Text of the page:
Four mining finance houses were founded within the space of four years: H. Eckstein (1887), Rhodes and Rudd's Consolidated Gold Fields (1887), Barnato's Consolidated Investment Company (‘Johnnies’, 1889), and Robinson's Randfontein Estates Gold Mining Company (1889). Six more mining finance houses were established subsequently: Neumann & Co.; General Mining and Finance Corporation, controlled by Sir George Albu (1857–1935) and his brother Leopold Albu (1860–1938); A. Goerz & Co. (Union Corporation after 1918); the Anglo-French Exploration Company (chaired by George Herbert Farrar); the African and European Investment Company, controlled by the partnership of Isaac Lewis (1849–1927) and Samuel Marks (1843–1920); and South African Townships, Mining and Finance, founded by Abe Bailey. These companies were the ‘big ten’ and by mid-1895 they controlled the mines of the Witwatersrand. Their founders got in on the ground floor and made large fortunes. By 1899 the Wernher–Beit–Eckstein group had established a clear hegemony in the industry. Its mines accounted for nearly 50 per cent of the total gold production. After the death of George Farrar in 1915 and Sigismund Neumann in 1916 Central Mining (formerly Wernher, Beit and H. Eckstein & Co.) gained control of their companies. Robinson sold his Randfontein Estates to Johannesburg Consolidated Investments in 1916.

Some of the Randlords did, as Hobson asserted, have influence through newspaper ownership. Rhodes, who understood the value of the press, exercised a considerable control over the Cape Argus and a group of South African newspapers. H. Eckstein & Co. started publishing the Transvaal Leader in April 1899 as a rival and ‘an antidote to the poison administered daily by the Standard and Diggers' News’: the latter was anti-capitalist, hostile to the Randlords, and sympathetic to the working-class man and the government of the Boer South African republic (Phillips, All that Glittered, 111). H. Eckstein & Co. also had shares in and a seat on the board of the Argus Printing and Publishing Company, which published The Star, whose editor (W. F. Monypenny), however, insisted in 1903 that ‘Under the present editor, the Star has never been the organ of the financial houses, of the mining industry or any mere section of this great and complex community’ (Clarke, ii). J. B. Robinson unsuccessfully published the Johannesburg Times for a while and Abe Bailey's South African Mails Syndicate published the Rand Daily Mail and Sunday Times from 1904 onwards.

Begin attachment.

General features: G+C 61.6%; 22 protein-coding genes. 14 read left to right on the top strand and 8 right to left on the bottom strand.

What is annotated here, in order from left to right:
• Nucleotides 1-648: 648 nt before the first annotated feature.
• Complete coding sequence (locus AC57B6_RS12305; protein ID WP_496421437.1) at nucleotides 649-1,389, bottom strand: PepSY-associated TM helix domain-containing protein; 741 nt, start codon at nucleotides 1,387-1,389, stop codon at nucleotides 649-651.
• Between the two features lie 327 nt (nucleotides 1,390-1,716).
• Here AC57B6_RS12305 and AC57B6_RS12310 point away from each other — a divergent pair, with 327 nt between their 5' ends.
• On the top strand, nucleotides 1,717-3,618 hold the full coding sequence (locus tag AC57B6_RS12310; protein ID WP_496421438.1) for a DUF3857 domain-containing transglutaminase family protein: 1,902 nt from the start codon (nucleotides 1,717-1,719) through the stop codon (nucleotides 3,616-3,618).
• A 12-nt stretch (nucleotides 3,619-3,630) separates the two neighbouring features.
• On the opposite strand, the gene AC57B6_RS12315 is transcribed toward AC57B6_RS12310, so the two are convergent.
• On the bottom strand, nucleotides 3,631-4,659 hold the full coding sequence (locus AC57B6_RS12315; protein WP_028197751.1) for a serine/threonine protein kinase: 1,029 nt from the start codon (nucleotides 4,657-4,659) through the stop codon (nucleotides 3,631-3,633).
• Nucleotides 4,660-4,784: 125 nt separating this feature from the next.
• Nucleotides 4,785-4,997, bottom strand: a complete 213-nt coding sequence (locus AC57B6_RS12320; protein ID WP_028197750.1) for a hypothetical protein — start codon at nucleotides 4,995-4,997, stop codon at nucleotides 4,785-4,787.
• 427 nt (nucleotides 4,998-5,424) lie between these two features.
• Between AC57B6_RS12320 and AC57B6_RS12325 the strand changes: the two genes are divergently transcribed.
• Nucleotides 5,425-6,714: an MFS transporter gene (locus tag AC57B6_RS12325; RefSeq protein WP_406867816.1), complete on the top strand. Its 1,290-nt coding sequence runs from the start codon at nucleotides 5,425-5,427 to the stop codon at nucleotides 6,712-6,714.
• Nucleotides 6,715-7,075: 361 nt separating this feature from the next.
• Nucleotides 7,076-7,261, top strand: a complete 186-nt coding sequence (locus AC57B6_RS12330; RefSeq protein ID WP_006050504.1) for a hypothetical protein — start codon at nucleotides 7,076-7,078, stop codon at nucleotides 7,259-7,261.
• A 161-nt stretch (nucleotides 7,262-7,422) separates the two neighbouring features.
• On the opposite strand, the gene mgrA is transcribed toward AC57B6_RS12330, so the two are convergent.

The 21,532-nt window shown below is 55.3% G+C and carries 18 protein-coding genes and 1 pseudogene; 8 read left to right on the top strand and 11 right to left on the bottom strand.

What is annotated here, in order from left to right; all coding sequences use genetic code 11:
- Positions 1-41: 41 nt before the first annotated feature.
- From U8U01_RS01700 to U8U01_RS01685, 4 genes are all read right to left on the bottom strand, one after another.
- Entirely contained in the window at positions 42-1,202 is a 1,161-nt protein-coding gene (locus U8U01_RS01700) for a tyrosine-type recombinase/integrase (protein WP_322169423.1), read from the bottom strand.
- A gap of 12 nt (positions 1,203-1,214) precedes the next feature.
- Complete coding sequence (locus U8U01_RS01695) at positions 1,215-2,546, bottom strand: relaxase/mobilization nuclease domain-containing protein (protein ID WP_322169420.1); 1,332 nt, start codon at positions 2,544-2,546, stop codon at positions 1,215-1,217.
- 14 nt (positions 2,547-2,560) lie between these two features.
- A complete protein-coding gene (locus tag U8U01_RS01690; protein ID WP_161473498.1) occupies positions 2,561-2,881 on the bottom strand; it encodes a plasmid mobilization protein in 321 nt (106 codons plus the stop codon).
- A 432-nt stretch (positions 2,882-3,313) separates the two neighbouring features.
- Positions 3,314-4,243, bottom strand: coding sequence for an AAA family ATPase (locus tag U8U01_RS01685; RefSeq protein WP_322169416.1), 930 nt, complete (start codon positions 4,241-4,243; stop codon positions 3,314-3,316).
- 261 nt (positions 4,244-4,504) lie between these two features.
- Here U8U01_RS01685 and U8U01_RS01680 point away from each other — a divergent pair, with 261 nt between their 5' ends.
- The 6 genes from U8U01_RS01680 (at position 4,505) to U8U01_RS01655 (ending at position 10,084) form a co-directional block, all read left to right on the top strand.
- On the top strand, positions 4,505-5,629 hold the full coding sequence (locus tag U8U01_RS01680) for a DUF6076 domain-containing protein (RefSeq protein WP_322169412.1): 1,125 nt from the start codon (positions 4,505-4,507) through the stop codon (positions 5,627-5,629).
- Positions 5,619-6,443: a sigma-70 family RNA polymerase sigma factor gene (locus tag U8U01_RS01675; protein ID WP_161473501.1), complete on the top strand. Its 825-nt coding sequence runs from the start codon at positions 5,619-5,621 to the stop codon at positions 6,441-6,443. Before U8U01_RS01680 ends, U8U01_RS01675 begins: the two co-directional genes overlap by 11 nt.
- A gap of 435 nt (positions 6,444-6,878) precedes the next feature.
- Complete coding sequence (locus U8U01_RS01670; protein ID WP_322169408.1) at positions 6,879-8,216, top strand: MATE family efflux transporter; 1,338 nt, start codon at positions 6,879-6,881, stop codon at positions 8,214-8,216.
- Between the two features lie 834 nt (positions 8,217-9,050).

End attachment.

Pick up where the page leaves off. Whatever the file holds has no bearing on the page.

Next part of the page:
Although the title of Randlords was applied to the mining magnates individually and collectively they did not present a homogeneous, united front, either socially, politically, or in business. Robinson, disliked by the other Randlords, was anti-Rhodes and pro-Boer. Wernher, who had an aversion to ‘high politics’, was dismayed to learn that Beit and Phillips were implicated in the Jameson raid. Goerz and George Albu remained aloof while Rhodes and Rudd fell out over it. In his report to the board of Gold Fields Rudd described the raid as ‘incomprehensible’ and suggested it ‘could only have been arranged by a madman’ (Lunderstedt, 52). They also differed on issues confronting the industry, like Sir Alfred Milner's indentured Chinese labour scheme which was generally supported, except by the renegade Robinson who ridiculed Milner by proving that black miners could be recruited successfully.

The Wernher–Beit–Eckstein group enjoyed a reputation for fairness and honesty, but the disreputable financial dealings and questionable business ethics of some Randlords further tarnished their image. Barnato was implicated in bribery and his nephew Isaac dealt in stolen diamonds. The partners in the Corner House distrusted George Farrar's management of the East Rand Proprietary Mines Ltd, and were justified when it was shown that gold production returns were falsified. Robinson was found guilty of concealing from shareholders large and illicit profits.